COVID-19 has put nearly everyone in the state at a crisis point. A tax on advertising is a devastating betrayal to local media, local businesses and consumers who simply cannot afford to absorb these costs. Local newspapers and online news sites help support their news coverage through connecting local small businesses to advertising in print and digital forms. The only source of revenue for radio broadcasters is advertising, and it is the dominant source of revenue for local television news stations. An ad tax could ultimately lead to less local news, traffic, weather and sports — less of the trusted, local journalism we all depend on, especially at times like these. Most websites are free and advertising-supported. The digital ad tax will lead to less content and/or more paywalls, making them inaccessible to many lower-income Marylanders. Advertising agencies across Maryland, many of them small businesses, will be at a severe disadvantage when competing with firms located outside the state — firms who aren’t saddled with these additional tax burdens.

Taxing advertising and advertising services doesn’t make good business or economic sense. The digital ad tax will hurt consumers and businesses and slow Maryland’s economic growth. Gov. Hogan knows that; it’s why he wisely vetoed HB 732 back in May. We understand and respect the Maryland General Assembly’s laudable goal of securing more funding to enhance our State’s education system. We believe, however, that the targeted, punitive and discriminatory tax on digital advertising is the wrong way to get there. Governor Hogan knows that; it’s why he wisely vetoed HB 732 back in May. We urge Maryland’s legislators to sustain the veto of HB 732 and give small businesses and consumers across the state a break.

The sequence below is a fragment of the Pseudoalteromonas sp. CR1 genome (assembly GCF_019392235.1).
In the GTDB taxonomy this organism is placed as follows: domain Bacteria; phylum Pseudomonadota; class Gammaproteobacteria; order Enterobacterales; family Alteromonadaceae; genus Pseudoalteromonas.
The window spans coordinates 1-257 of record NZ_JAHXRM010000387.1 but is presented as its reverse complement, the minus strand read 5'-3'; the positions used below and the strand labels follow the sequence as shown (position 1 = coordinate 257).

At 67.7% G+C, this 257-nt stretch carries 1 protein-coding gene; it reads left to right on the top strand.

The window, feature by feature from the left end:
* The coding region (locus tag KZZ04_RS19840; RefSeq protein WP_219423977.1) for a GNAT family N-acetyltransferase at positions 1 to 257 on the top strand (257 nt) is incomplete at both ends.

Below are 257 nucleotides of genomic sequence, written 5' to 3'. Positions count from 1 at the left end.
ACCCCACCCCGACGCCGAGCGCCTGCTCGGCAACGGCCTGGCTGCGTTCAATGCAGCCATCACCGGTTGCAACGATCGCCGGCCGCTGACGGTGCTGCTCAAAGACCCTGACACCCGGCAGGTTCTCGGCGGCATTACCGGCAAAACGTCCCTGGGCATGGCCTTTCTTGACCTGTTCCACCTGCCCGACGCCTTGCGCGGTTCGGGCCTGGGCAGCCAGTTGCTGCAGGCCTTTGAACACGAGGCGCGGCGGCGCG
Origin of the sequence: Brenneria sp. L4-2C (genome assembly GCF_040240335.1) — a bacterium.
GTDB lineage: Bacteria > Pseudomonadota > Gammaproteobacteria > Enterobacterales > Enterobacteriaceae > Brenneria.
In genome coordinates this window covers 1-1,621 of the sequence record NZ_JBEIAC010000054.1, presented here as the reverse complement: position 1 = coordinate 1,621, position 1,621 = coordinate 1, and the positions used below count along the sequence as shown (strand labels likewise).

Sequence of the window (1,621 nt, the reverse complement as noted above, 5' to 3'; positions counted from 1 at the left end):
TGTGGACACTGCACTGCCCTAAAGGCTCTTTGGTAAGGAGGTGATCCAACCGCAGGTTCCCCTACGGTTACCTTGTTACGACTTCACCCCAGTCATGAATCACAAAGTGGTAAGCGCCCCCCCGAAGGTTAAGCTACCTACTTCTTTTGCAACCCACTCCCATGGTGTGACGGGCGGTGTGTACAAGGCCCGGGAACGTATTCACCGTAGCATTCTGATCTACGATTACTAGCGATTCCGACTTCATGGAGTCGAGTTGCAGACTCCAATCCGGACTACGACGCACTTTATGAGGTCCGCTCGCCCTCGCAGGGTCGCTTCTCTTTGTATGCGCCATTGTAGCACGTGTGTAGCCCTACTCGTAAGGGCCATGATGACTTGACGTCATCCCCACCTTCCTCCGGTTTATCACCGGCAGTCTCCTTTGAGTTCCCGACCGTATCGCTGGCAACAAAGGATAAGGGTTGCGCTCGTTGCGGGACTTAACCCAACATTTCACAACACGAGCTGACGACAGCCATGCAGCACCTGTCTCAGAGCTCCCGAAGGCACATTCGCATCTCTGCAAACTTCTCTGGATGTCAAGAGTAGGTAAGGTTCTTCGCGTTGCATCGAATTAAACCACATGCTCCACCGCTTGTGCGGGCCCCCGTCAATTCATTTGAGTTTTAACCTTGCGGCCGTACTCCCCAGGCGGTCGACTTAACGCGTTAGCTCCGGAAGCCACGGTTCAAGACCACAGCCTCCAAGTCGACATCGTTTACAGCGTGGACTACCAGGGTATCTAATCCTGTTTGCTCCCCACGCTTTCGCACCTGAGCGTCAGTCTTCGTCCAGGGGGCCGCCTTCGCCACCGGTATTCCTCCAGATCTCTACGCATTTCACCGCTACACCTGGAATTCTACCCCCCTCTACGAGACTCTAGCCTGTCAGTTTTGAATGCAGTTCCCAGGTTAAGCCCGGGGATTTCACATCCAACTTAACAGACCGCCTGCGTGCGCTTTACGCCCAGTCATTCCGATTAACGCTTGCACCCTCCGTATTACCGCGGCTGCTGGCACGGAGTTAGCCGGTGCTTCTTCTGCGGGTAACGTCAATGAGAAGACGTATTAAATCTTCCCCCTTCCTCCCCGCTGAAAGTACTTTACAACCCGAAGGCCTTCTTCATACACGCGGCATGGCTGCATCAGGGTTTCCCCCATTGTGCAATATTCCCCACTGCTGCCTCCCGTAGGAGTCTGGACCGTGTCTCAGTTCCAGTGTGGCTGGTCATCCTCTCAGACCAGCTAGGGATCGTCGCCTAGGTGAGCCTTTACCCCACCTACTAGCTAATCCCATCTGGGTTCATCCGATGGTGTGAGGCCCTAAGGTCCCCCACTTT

Rebecca Snyder is Executive Director the MDDC Press Association, rsnyder@mddcpress.com; Matthew McDermott is President of the American Advertising Federation of Baltimore, president@baltimoreadvertising.com; Lisa Reynolds is Executive Director of the Maryland-DC-Delaware Broadcasters Association

(3) comments

MD1756

How about this little fact. When consumption goes down, savings goes up. If people had more savings, they wouldn't need as much help from the government (taxpayers). If I can be taxed just because I have toilets in my house that go to a septic system, businesses can be taxed for online advertising that many people don't want to see and have to pay extra to not see.

micky

Has the legislature ever seen a tax they couldn't resist ??

bosco

If you want more of something, you subsidize it. If you want less of something, you tax it.

Apparently, that's not in most politician's manual.